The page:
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Digital Transformation in the Construction Industry

Melanie Dawson, Director of Digital Construction, Graham Group

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World's Second Oldest Industry is becoming the Unexpected Audiovisual Technology Innovator

Salla Palos, Emerging Technology & Innovation Director, Sellen Construction

World's Second Oldest Industry is becoming the Unexpected Audiovisual Technology InnovatorSalla Palos, Emerging Technology & Innovation Director, Sellen Construction

The first buildings were crafted by people using their hands and simple tools. As cities started growing during the Bronze Age, professional craftsmen appeared. In the Middle Ages, people with specific skills organized into guilds and project teams were formed, and the need for communicating Wdesign scopes visually and verbally became evident. With the first industrial revolution in the 19th century, steam-powered machinery appeared in job sites, and later came diesel and electric powered vehicles such as cranes, excavators and bulldozers. The need for a more effective method for communicating project scopes visually and verbally became a pressing need.

A decade ago, the construction industry was behind when it came to adopting new technologies and innovation strategies. In the past century, there has not been such a large-scale revolution as the one taking place today in the construction sector. With the industry gaining more expensive and complex mega projects, the introduction of collaborative project delivery methods, prefabrication, Artificial Intelligence (AI), Internet of Things (IoT), Extended Reality (XR), Building Information Modeling (BIM), sustainability, and issues with safety are forcing the construction industry to rethink old practices and embrace the possibilities new audiovisual technologies have to offer.

The construction industry is one of the world’s largest industrial employers. The global construction industry is currently worth $10 trillion and is expected to double by 2030. Adding to that, the real-estate industry value of $217 trillion, we can see one-third of the global GDP being invested in the built environment. Construction is a major source of revenue, and an evident contributor to the quality of life in communities. Currently, the construction industry is accelerating into a technology renaissance with many technology companies leveraging their way into the same market. The built environment is the new audiovisual innovation and development platform with multiple new possibilities.

The construction industry has, at present, welcomed XR technologies; Augmented Reality (AR), Virtual Reality (VR), and Mixed Reality (MR). It is the first step towards Industry 4.0 and Simulated Reality. Experiencing an interactive Digital Twin of a building with augmented sound in a multidisciplinary XR environment engages stakeholders in conversation and captures knowledge transfer in real-time. To continue its digital transformation, the construction industry needs open audiovisual platforms, information delivery standards, and coherent processes that align with the creation and consumption of digital assets during the building life cycle. For augmented audiovisual technology to be seamlessly consumable, the technology needs to integrate intuitively with any platform and personal equipment.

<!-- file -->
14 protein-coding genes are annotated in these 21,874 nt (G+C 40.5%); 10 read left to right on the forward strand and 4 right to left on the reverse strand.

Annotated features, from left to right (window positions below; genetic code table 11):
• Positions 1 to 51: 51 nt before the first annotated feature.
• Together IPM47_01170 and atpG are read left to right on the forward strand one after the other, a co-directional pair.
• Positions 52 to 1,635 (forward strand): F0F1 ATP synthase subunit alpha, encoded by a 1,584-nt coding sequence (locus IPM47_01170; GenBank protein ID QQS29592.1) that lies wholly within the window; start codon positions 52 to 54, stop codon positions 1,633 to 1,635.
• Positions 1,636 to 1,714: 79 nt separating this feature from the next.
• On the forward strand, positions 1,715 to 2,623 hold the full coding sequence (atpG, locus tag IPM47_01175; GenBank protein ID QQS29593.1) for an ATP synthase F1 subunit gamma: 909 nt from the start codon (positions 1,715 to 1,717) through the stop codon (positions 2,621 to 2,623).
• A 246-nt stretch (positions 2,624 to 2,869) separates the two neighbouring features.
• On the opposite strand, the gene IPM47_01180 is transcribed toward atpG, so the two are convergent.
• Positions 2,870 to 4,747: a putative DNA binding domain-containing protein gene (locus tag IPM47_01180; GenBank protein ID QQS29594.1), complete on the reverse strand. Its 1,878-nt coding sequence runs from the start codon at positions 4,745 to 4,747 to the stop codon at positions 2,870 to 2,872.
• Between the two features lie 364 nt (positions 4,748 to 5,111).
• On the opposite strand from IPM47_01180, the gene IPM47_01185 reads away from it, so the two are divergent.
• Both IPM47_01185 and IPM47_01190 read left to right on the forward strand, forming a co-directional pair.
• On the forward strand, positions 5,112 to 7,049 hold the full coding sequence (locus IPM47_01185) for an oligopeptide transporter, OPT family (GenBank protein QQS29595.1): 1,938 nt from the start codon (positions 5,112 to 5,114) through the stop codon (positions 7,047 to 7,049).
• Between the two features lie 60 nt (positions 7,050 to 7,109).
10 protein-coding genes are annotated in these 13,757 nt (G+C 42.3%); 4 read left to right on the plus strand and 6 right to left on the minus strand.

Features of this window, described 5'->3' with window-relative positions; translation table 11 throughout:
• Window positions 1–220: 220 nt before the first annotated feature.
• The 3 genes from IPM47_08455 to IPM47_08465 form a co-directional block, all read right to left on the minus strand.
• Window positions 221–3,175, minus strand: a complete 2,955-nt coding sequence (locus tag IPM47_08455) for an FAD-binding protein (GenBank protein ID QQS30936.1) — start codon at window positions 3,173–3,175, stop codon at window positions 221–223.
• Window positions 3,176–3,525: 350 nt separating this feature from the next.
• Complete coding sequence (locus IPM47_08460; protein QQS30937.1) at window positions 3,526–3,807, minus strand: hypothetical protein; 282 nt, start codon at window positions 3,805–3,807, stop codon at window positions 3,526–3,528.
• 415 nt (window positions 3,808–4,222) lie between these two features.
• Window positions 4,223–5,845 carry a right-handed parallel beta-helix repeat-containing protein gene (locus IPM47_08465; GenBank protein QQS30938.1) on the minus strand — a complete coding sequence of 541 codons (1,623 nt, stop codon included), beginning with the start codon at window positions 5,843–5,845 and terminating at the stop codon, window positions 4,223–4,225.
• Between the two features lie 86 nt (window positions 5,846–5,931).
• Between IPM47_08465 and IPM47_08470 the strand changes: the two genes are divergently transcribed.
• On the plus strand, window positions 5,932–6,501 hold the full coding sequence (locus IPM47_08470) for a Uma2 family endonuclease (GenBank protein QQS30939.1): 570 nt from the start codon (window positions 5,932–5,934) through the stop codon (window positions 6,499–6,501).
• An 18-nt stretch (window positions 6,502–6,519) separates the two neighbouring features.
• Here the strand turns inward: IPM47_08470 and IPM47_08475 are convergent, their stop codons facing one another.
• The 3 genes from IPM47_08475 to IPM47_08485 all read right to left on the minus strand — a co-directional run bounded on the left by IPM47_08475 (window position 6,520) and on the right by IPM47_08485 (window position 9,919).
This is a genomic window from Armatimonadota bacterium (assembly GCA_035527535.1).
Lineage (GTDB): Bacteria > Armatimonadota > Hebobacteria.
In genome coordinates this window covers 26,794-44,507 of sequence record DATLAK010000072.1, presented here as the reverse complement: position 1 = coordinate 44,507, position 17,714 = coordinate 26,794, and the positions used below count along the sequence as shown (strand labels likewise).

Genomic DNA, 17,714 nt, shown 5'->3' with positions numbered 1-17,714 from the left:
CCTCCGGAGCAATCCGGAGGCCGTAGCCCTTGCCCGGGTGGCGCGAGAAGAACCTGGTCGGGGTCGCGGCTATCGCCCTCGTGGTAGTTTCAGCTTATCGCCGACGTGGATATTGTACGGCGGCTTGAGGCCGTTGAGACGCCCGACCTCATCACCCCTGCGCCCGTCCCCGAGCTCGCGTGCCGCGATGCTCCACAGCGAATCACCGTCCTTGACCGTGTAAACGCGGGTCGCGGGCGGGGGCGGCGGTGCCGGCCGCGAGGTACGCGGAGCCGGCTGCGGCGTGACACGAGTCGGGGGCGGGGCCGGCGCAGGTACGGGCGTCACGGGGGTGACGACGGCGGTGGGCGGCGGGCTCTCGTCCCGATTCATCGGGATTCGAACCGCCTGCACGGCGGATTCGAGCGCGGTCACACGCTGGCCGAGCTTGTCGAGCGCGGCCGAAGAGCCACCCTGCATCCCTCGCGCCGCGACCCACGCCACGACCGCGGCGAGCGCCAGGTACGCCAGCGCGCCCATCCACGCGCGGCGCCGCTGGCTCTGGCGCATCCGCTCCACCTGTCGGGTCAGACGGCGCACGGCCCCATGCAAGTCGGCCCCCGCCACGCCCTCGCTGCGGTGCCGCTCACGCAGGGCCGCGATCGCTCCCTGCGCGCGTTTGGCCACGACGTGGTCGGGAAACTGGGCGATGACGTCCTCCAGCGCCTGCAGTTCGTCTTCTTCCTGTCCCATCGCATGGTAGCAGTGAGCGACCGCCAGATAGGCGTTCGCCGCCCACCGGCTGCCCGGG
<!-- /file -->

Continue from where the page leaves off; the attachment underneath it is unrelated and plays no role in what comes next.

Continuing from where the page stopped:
With the advancements in digital audiovisual technologies, project teams globally are producing an abundance of visual content in multiple parallel sub-teams. Decisions that affect the total building performance, and the life cycle of the built environment for hundreds of years to come, are objective and made based on the comprehension of available information. 

It is imperative that the production, availability, and consumption of audiovisual content is coherent and transferable across all platforms. Providing a memorable experience of audiovisual information supports the comprehension of complex project entities. Communications has direct impact on safety, quality and productivity of construction projects.

Though the construction industry operations are local, the Architecture, Engineering, Construction, Owner Operator (AECOO) business is international. The industry needs audiovisual innovations to make sure our industry is vital to sustainable and successful long-term performance. The industry needs to collaborate with cross-disciplinary industries in adopting innovative and forward-thinking technology.

Adopting audiovisual innovations is challenging due to the fragmented and project-based nature of the construction industry. As innovation is a joint activity with a number of participants involved in the process, it is essential to consider the role of inter-organizational factors in successful implementation. Understanding who the enablers of innovation are and what barriers innovation adoption helps manage and support diffusion across companies.

The enablers of innovation are people. They support and express commitment to change with improved audiovisual communication among stakeholders, integration of the new tools, development of new ways of working, and sharing the lessons learned. The results of successful audiovisual collaboration in construction are projects that successfully meet and exceed cost, quality, schedule and safety goals-initially a good starting point for a sustainable building life cycle and total performance.

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